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What is Customer Relationship Management (CRM) and how does it support marketing?
It’s essential to jump on board with the concept of customer experience, or even the journey to purchase; we covered some ground on that in our second chapter to this series. This chapter pushes deeper into the matter, a little on the expectation side of things – that is, customers have expectations.
Often, these expectations stretch past the limits of imagination, becoming unfair even. But that is the world we live in, where an incredible product or a state-of-the-art application doesn’t always make up for a disappointing experience, overall.
For example, when comparing supermarkets – customers weigh in on service, how the cart wheels roll, and the billing experience among many other such features. In fact, consumers are even willing to indulge in slightly higher prices for said experiences.
Businesses worldwide are aware of the importance of customer experience, but the journey is just as crucial. It’s important to understand that the customer experience journey doesn’t end at purchase. Customer experience covers the entirety of a buyer’s experience with the brand – from product impressions to services long past purchase; the process explaining how customer experience chronicles builds customer relationship in long-term.
Now, this does bring to light another question. If the customer journey is far from finished with merely a purchase, then does that urge a reevaluation of the old sales process? Simply put, yes. In an era driven by digital technologies, it’s essential to move past limited-view sales funnels and invest in modern marketing funnels.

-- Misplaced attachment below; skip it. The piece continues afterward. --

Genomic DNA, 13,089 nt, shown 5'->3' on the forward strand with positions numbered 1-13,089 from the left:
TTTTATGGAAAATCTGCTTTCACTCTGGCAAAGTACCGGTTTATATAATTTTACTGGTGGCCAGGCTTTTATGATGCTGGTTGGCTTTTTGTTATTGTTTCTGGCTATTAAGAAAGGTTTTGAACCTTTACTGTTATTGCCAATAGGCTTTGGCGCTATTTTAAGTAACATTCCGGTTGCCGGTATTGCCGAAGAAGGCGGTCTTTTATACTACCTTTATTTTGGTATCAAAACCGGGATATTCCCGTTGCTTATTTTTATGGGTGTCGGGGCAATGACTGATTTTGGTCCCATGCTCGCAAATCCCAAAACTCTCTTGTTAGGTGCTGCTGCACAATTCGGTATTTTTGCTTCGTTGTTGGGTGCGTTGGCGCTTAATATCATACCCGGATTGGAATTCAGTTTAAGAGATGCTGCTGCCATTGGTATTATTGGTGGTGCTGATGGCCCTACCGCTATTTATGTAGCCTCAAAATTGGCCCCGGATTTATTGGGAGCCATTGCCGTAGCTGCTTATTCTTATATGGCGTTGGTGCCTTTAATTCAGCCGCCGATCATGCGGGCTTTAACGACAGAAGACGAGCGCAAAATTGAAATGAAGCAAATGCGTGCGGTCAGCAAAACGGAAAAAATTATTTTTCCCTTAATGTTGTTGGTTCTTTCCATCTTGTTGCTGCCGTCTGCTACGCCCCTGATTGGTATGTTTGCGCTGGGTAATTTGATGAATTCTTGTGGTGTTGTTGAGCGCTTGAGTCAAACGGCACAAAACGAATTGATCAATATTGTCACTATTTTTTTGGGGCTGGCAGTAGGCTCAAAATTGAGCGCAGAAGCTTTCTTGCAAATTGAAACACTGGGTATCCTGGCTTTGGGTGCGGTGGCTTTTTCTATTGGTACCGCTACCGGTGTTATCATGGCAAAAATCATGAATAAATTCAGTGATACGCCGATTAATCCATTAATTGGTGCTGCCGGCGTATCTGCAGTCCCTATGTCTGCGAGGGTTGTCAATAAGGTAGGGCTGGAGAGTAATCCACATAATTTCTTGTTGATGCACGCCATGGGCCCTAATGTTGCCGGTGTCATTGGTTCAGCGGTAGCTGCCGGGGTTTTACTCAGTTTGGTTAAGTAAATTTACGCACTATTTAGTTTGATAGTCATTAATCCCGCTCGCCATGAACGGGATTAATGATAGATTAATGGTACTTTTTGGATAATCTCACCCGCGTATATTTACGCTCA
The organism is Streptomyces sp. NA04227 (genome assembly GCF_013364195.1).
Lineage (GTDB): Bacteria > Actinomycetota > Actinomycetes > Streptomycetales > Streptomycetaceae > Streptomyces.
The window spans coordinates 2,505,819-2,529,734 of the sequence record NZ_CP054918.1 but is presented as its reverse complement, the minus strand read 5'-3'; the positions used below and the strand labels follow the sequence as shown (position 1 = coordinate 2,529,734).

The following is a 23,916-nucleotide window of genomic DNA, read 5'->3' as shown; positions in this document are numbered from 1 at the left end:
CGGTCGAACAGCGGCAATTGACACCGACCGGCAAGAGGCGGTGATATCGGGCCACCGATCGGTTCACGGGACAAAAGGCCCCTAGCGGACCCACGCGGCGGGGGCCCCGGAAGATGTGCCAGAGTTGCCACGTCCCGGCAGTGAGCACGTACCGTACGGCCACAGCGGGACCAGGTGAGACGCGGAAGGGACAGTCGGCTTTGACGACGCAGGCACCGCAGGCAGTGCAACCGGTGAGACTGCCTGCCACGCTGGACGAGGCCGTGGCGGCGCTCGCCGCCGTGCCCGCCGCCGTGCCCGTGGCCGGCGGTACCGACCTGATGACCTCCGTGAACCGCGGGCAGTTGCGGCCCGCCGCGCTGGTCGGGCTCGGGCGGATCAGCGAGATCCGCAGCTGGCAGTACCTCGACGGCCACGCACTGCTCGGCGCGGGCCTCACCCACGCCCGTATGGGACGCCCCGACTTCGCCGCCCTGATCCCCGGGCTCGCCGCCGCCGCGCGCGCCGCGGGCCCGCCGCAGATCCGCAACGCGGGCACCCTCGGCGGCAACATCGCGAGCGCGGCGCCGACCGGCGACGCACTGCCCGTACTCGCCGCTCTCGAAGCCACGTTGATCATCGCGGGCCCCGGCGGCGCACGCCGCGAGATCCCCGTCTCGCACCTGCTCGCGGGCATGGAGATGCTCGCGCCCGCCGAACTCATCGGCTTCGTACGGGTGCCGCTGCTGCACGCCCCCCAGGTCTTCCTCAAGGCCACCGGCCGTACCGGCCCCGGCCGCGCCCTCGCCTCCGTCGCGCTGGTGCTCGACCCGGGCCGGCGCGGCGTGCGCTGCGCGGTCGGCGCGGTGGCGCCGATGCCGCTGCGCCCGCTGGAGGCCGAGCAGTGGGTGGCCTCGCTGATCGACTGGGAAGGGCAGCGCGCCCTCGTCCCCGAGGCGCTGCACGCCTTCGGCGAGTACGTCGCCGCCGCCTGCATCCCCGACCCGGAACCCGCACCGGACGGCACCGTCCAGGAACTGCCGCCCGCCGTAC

Successful businesses design their customer journeys as a circular process. It’s an opportunity to bolster the brand and significantly empower consumers. In its most basic form, it looks something like this:
Stages 1 and 5 indicate to the circular process. What happens is that a consumer forms an association, or rather learns about the brand through the exposure stage. As he or she falls through the different stages, the customer journey shapes to become a large, but interconnected feedback loop. But what everything culminates to is loyalty, a consumer’s loyalty to a brand that is.
The post-purchase phase is perhaps the most critical phase to retaining a customer; think about it, customers are human, and humans are swayed. Just as sales and marketing rely on swaying a customer away from competing brands, your customers are also likely to sway post-purchase. There’s no two ways about it, and it’s in understanding customer experience in its entirety.
There’s a lot more to look forward to in this series about experience and its impact on consumer behavior, so stay tuned and continue reading.
More on Customer Experience